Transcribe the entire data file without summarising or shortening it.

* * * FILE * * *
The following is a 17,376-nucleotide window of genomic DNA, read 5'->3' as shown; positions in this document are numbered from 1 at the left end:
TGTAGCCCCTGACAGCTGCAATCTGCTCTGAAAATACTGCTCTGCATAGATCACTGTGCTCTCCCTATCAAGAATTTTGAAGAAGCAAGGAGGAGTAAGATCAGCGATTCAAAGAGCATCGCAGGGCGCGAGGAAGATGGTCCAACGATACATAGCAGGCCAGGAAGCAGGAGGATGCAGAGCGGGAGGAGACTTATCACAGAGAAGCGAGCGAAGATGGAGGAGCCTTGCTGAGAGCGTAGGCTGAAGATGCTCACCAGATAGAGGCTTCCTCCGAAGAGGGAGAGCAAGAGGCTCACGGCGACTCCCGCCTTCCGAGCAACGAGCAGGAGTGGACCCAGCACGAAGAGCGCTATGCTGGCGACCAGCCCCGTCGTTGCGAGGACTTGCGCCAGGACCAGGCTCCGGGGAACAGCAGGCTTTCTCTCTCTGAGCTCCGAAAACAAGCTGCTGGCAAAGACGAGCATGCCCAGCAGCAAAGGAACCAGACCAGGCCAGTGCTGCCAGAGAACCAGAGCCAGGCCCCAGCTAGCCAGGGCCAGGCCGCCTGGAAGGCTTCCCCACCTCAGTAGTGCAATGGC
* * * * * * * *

The following is a 17,376-nucleotide window of genomic DNA, read 5'->3' as shown; positions in this document are numbered from 1 at the left end:
TGTAGCCCCTGACAGCTGCAATCTGCTCTGAAAATACTGCTCTGCATAGATCACTGTGCTCTCCCTATCAAGAATTTTGAAGAAGCAAGGAGGAGTAAGATCAGCGATTCAAAGAGCATCGCAGGGCGCGAGGAAGATGGTCCAACGATACATAGCAGGCCAGGAAGCAGGAGGATGCAGAGCGGGAGGAGACTTATCACAGAGAAGCGAGCGAAGATGGAGGAGCCTTGCTGAGAGCGTAGGCTGAAGATGCTCACCAGATAGAGGCTTCCTCCGAAGAGGGAGAGCAAGAGGCTCACGGCGACTCCCGCCTTCCGAGCAACGAGCAGGAGTGGACCCAGCACGAAGAGCGCTATGCTGGCGACCAGCCCCGTCGTTGCGAGGACTTGCGCCAGGACCAGGCTCCGGGGAACAGCAGGCTTTCTCTCTCTGAGCTCCGAAAACAAGCTGCTGGCAAAGACGAGCATGCCCAGCAGCAAAGGAACCAGACCAGGCCAGTGCTGCCAGAGAACCAGAGCCAGGCCCCAGCTAGCCAGGGCCAGGCCGCCTGGAAGGCTTCCCCACCTCAGTAGTGCAATGGC